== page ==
It’s way too easy to tell him to shut up or insult him. Some have already.

The problem with that is my explicit and implicit attitude : the only person who should exercise freedom of speech is me and me alone.

Which means I can enjoy my moment of free speech. And silence everyone else’s freedom of speech.

Which mean freedom of speech is lost in the long run for me and for everyone else.

I Wish I Was A Mummy Blogger

According to the normal media, the Internet is inhabited by mummy bloggers.

As a male mummy blogger I find this a bit hard to take. I did style myself as a male mummy blogger during a mock debate over social media but was politely howled down.

I learnt from that. I’m now a daddy blogger. Which sounds really daggy and unfashionable.

But what I would like to see is this. Either the media embrace the term daddy blogger or even male mummy blogger and then I would receive the well deserved attention I desperately crave.

Or just call us bloggers and read what we write!

Maybe it would be seen that the Internet has diversity and variety!

Another blog is calling!

Why the MainStream Media is Dying…

Imagine you are a journalist in a small country town.

Reading the newspaper: Brookgreen Gardens in P...

You know everyone and they know you.

Any unethical behaviour will in time be found out.

Then you lose your contacts, advertisers, circulation and your newspaper’s reputation.

Imagine you are a journalist in a city.

You know no-one and no-one knows you.

Any unethical behaviour may not in time be found out.

Then you keep your contacts, advertisers, circulation and your newspaper’s reputation.

Unless the city becomes like a small country town (as is happening with the internet, social media creating a confluence between newsmakers and news consumers).

Where personal contact, ethical behaviour and trust is vital. And people will ask their friends for the latest news rather than an untrusted media outlet.

Social Media Simplified

social-media-party

social-media-party (Photo credit: cyberpunk65)

HubSpot Leads Automatically Get Social Media I...

HubSpot Leads Automatically Get Social Media Info and Photo Added to Them (Photo credit: HubSpot)

Imagine you’re invited to a party.

You check the date, time and place. You get ready and turn up. You expect to be the centre of attention.

But when you arrive, the party is happening and has been going forever. Everybody is talking at once.

Everybody seems to know everyone else.  People will stop talking, join another group, talk for a while and then return to the original conversation as if nothing has happened.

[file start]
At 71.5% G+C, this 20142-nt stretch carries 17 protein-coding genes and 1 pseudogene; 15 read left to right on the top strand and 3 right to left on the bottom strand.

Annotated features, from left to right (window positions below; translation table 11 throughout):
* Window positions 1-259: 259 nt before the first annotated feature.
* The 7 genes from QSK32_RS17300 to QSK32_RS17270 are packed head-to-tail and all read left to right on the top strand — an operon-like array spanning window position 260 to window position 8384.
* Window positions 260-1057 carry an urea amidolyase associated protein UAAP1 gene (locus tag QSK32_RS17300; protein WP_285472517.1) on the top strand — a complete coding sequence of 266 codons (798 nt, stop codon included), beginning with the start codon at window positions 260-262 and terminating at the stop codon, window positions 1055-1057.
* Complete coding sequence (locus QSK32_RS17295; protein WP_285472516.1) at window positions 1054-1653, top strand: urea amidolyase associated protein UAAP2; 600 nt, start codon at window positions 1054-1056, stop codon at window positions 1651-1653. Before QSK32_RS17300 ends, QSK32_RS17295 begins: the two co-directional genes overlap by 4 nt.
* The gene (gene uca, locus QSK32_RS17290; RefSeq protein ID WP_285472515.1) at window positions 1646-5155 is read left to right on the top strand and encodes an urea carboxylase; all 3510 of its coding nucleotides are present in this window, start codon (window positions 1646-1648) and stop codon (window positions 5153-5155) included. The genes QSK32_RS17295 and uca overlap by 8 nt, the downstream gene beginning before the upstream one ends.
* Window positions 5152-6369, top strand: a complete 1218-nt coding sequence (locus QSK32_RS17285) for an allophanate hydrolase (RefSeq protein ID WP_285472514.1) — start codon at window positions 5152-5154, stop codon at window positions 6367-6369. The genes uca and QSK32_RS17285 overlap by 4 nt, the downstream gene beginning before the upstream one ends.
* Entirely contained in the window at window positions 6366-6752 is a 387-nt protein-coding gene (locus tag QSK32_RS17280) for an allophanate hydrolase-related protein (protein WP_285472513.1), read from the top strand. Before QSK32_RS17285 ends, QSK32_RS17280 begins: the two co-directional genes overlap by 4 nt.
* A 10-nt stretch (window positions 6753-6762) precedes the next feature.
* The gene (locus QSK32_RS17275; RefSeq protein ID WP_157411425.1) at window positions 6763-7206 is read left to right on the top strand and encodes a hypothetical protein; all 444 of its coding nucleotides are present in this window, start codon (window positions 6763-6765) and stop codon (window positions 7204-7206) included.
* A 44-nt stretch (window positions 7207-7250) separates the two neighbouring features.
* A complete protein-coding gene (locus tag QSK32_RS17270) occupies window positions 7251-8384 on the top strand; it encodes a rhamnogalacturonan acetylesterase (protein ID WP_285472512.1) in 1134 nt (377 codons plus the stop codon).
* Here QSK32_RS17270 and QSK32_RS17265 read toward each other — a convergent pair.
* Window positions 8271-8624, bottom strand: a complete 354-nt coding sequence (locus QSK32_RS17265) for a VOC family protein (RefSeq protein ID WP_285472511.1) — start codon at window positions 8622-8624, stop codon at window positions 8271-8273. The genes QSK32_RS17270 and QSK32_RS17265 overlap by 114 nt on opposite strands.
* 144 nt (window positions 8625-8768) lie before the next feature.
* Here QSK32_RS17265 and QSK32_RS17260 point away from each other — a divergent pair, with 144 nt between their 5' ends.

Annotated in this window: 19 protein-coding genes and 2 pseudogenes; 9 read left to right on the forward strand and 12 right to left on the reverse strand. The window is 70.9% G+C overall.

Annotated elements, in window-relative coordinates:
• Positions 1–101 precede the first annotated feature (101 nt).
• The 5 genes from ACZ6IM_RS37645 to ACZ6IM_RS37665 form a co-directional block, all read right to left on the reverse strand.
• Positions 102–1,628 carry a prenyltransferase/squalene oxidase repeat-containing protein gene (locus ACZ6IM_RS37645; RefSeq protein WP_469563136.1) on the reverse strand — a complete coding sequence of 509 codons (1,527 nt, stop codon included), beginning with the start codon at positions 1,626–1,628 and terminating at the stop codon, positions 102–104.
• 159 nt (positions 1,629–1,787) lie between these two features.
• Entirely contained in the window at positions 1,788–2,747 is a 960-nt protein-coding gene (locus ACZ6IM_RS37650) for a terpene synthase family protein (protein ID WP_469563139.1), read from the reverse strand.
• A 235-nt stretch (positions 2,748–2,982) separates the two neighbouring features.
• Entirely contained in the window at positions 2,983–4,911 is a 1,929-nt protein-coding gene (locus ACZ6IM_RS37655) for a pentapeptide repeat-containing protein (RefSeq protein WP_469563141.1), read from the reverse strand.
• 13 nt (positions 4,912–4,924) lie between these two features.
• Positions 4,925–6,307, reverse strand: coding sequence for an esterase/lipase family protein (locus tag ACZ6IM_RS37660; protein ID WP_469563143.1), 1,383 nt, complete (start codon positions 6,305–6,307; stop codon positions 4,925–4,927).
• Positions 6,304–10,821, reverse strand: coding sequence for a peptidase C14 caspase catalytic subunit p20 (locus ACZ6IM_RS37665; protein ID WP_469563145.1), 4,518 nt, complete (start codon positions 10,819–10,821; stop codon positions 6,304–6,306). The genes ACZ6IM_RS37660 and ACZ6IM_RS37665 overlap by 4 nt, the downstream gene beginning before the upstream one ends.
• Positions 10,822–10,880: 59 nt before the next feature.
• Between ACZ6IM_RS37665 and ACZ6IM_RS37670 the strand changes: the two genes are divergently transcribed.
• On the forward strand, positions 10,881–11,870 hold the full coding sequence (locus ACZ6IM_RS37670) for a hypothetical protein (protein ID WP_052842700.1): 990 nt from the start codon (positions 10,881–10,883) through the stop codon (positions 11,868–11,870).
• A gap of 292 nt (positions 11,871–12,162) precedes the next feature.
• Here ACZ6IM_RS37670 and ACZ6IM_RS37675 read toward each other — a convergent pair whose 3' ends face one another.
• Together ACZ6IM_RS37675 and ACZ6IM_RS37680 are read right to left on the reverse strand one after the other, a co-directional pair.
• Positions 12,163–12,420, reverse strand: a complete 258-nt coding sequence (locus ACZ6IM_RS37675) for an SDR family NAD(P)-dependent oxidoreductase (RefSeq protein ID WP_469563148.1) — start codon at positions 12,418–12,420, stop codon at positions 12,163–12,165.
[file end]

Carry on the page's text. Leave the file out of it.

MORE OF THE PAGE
So what do you do? You could choose a random person and start talking to them. You could choose a group and interrupt the conversation. Or you could wait and listen and when the right time take a chance to converse.

Welcome to Social Media!

Being Strategic About Trolling

Recently I was trolled on Facebook. Someone left some rather unsavoury comments on a photo I posted.

Angry  After some thought and some research, I deleted the post and blocked the person from Facebook.

The personal effects on me are just that, private and personal. But it raises some questions for me and for anyone who uses social media.

Currently, social media trolling is dealt with tactically. Either you engage with them  until proven guilty and then disengage with them . Many people recommend engaging with them first including me. But this incident has sown some severe doubts.

Sadly, there are some people who will respond to all and every engagement negatively. Dealing with them is time-consuming and tiring (as opposed to dealing with them in person 😉 ).

Unfortunately they have to be dealt with strategically. But how?

From my best guess, the tactics are:

1. You say (and listen) everything to everyone. This encourages trolling but also encourages new surprises and friends.

2. You say (and listen to) everything to a closed circle. This can only be called social media groupthink.

3. You communicate some things to some people (groups and circles). See Google and Facebook!

In truth, options 1 and 3 are acceptable unless you wish to restrict free speech.

But the hard part is to consciously work out what to say to whom and when.  We simply don’t do that in real life.  How can we do it in social media?

What is True Gallantry Anyway?

Lou Pardi’s experience of men patronising women but then being just so sweet and nice about it is summarised in the following blog (http://pardipardi.wordpress.com/2012/03/04/dilemma-unintentional-misogyny/).

When I quickly read it, my summary was tweeted as “Men are still uncomfortable with successful women and cover it up with false gallantry”. My comments were retweeted by the writer and I received two or three replies agreeing with it. So far, so good. Maybe my fifteen minutes of fame.

Which is all well and good until someone asks the unanswered question. No-one has yet asked me to fill in what I left out. No-one has asked, so Andrew, just what is real gallantry?

But people will. And I know who you are! And this is for you and anyone else who wants to know what gallantry is. At least to me anyway.

I will now throw some light on what I said. Taking the definition of gallantry from the dictionary : brave, spirited, noble-minded, or chivalrous or exceptionally polite and attentive to women (http://dictionary.reference.com/browse/gallant). Which means false gallantry is precisely as described in the blog above. So far so good.

But it still does not answer the question at all. In a post-medieval-renaissance-modernist age, what is real gallantry?

For me, true gallantry is helping someone in need and never asking for something in return.

True gallantry is admiring and praising someone who has prevailed through adversity.

True gallantry is really love that gives and asks no price.

Older posts

© 2017 Andrew James Whalan

Theme by Anders NorenUp ↑